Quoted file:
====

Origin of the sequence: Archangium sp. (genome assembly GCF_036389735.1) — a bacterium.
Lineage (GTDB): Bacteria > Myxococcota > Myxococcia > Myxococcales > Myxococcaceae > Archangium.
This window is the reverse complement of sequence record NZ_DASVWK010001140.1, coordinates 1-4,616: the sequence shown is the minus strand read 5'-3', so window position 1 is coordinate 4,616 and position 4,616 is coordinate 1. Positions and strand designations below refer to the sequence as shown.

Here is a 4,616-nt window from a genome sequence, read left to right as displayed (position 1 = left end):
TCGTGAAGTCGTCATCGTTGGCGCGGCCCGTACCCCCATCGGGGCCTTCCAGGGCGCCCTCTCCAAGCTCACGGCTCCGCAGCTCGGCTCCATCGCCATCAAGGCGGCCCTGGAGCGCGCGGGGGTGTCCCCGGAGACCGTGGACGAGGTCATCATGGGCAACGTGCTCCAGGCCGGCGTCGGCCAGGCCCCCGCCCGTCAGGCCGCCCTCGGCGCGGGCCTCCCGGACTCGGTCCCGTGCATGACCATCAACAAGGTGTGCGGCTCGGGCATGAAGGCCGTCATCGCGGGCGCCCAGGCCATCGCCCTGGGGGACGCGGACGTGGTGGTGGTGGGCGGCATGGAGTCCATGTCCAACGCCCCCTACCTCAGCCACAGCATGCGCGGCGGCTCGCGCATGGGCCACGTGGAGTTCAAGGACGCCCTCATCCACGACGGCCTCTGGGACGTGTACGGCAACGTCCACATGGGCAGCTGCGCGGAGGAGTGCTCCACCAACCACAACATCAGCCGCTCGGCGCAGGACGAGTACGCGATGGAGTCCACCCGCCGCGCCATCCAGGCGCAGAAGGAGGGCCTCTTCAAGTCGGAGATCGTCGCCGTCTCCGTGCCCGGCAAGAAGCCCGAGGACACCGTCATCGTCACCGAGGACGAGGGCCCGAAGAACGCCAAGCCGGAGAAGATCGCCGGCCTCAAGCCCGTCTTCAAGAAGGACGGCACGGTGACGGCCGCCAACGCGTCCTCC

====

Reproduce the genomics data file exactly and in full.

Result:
Origin of the sequence: Archangium sp. (genome assembly GCF_036389735.1) — a bacterium.
Lineage (GTDB): Bacteria > Myxococcota > Myxococcia > Myxococcales > Myxococcaceae > Archangium.
This window is the reverse complement of sequence record NZ_DASVWK010001140.1, coordinates 1-4,616: the sequence shown is the minus strand read 5'-3', so window position 1 is coordinate 4,616 and position 4,616 is coordinate 1. Positions and strand designations below refer to the sequence as shown.

Here is a 4,616-nt window from a genome sequence, read left to right as displayed (position 1 = left end):
TCGTGAAGTCGTCATCGTTGGCGCGGCCCGTACCCCCATCGGGGCCTTCCAGGGCGCCCTCTCCAAGCTCACGGCTCCGCAGCTCGGCTCCATCGCCATCAAGGCGGCCCTGGAGCGCGCGGGGGTGTCCCCGGAGACCGTGGACGAGGTCATCATGGGCAACGTGCTCCAGGCCGGCGTCGGCCAGGCCCCCGCCCGTCAGGCCGCCCTCGGCGCGGGCCTCCCGGACTCGGTCCCGTGCATGACCATCAACAAGGTGTGCGGCTCGGGCATGAAGGCCGTCATCGCGGGCGCCCAGGCCATCGCCCTGGGGGACGCGGACGTGGTGGTGGTGGGCGGCATGGAGTCCATGTCCAACGCCCCCTACCTCAGCCACAGCATGCGCGGCGGCTCGCGCATGGGCCACGTGGAGTTCAAGGACGCCCTCATCCACGACGGCCTCTGGGACGTGTACGGCAACGTCCACATGGGCAGCTGCGCGGAGGAGTGCTCCACCAACCACAACATCAGCCGCTCGGCGCAGGACGAGTACGCGATGGAGTCCACCCGCCGCGCCATCCAGGCGCAGAAGGAGGGCCTCTTCAAGTCGGAGATCGTCGCCGTCTCCGTGCCCGGCAAGAAGCCCGAGGACACCGTCATCGTCACCGAGGACGAGGGCCCGAAGAACGCCAAGCCGGAGAAGATCGCCGGCCTCAAGCCCGTCTTCAAGAAGGACGGCACGGTGACGGCCGCCAACGCGTCCTCC